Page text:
Ukrainian Nestlé employees left the company’s Russian business: Reuters

  • Some Nestlé employees in Ukraine resigned due to the company’s business in Russia, Reuters reported.
  • A manager said in an internal email that he was “sorry to hear employees resign.”
  • The manufacturer of Cheerios and KitKats said they would continue to sell essential items in Russia and donate the profits.

A large number of Western companies have stopped doing business with Russia, and the handful of those still trading there have, according to a report from Reuters, experienced a backlash from their employees in Ukraine and other Eastern European countries.

This includes some Nestlé employees in Ukraine who have resigned due to the Swiss food company’s decision to continue trading in Russia, the publication reported, citing an internal email to executives of Marco Settembri, head of Nestlé European business.

He said he was “sad to hear employees resign” and was “deeply concerned about hearing about employees who have been bullied and threatened” on social media to stay in the company, according to Reuters.

“We have been focused on the safety and security of our Ukrainian colleagues and are doing everything we can to support them and their families,” a spokesman for Nestlé told the publication.

The spokesman said that Nestlé had about 5,800 employees in Ukraine at the beginning of the war, but that many had since left the country. The company says it has provided staff with salary advances, money to support relocations, emergency care packages, legal advice and immigration advice and job offers in other companies run by Nestlé. It says it has also converted part of a factory in Poland into housing for workers and their families who have crossed the border.

Nestlé still sells significant items in Russia

Western companies, including McDonald’s, Goldman Sachs and PayPal, have withdrawn from Russia since it invaded Ukraine in late February.

Nestlé, which makes basic goods such as Cheerios cereals, Gerber baby food and Nescafe coffee, dropped some of its Russian activities, including advertising, capital investment and the flow of “non-essential imports and exports”, but continued to sell products in Russia.

Ukrainian President Volodymyr Zelenskyy slammed the company, accusing it of using “cheap PR” to defend its decision to continue doing business in Russia amid a “thirst for profit.” Ukrainian Prime Minister Denys Shmyhal said CEO Mark Schneider had shown “no understanding” during a conversation about Nestlé’s decision to stay in Russia.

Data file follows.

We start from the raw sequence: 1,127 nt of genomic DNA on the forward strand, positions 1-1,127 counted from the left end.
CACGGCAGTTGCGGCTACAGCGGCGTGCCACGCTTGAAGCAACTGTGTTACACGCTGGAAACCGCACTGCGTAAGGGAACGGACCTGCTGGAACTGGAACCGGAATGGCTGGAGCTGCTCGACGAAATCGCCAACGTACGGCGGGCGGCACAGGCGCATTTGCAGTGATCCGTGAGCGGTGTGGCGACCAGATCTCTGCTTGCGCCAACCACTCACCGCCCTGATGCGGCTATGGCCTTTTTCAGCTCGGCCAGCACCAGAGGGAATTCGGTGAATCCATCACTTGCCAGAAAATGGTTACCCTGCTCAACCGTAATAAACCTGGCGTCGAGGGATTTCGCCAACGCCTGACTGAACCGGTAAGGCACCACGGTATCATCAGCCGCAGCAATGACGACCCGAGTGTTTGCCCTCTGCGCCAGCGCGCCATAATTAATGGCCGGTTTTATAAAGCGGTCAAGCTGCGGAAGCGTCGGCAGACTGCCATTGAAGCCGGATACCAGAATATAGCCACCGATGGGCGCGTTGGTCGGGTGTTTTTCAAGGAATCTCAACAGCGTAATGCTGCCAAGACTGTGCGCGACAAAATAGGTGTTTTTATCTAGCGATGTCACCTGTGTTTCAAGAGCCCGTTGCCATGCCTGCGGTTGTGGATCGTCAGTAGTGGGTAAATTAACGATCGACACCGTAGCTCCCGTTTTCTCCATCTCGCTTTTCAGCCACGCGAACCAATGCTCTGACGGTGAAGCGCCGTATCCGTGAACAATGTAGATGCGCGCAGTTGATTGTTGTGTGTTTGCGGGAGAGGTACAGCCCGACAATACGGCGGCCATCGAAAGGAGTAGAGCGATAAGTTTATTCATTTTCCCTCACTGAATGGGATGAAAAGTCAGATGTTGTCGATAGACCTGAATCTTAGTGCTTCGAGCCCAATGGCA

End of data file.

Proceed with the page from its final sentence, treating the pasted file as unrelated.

Some of the company’s employees based in the eastern Ukrainian city of Lviv also sent Schneider an open letter on Nestlé’s internal message board, saying that staff felt “betrayed” by its continued activities in Russia, Reuters reported.

On March 23, Nestlé said it would stop selling many of its products in Russia, including those under the KitKat and Nesquik brands, but that it would continue to sell essential items, such as baby food and medical nutrition.

“Although we do not expect to make a profit in the country or pay any related taxes in the foreseeable future in Russia, any profits will be donated to humanitarian aid organizations,” the company said. It earned $ 1.82 billion in Russian sales in 2021, or 2% of the company’s total revenue.

Nestlé told Reuters that all its activities related to its Russian business were now handled in the country, where it has seven factories and more than 7,000 employees.

“In (my team) we have stopped working with Russia and never want to work with them again,” a Lviv-based Nestlé employee told Reuters.

Nestlé did not immediately respond to Insider’s request for comment.

It is not only Nestlé employees who are angry that their company has continued its Russian operations.

In March, about 130 employees of US food giant Mondelez based in Lithuania, Latvia and Estonia sent a petition asking CEO Dirk Van de Put to stop all business in Russia, Reuters reported, citing screenshots of an internal social media post . Staff said they were “strongly opposed” to Mondelez’s decision to stay in Russia, adding that all taxes and wages paid to the country “supply its army and kill even more Ukrainians,” according to Reuters.

Mondelez’s European President Vinzenz Gruber responded to the post by saying, “We stand by our colleagues and not by the decisions of their governments / countries,” Reuters reported.

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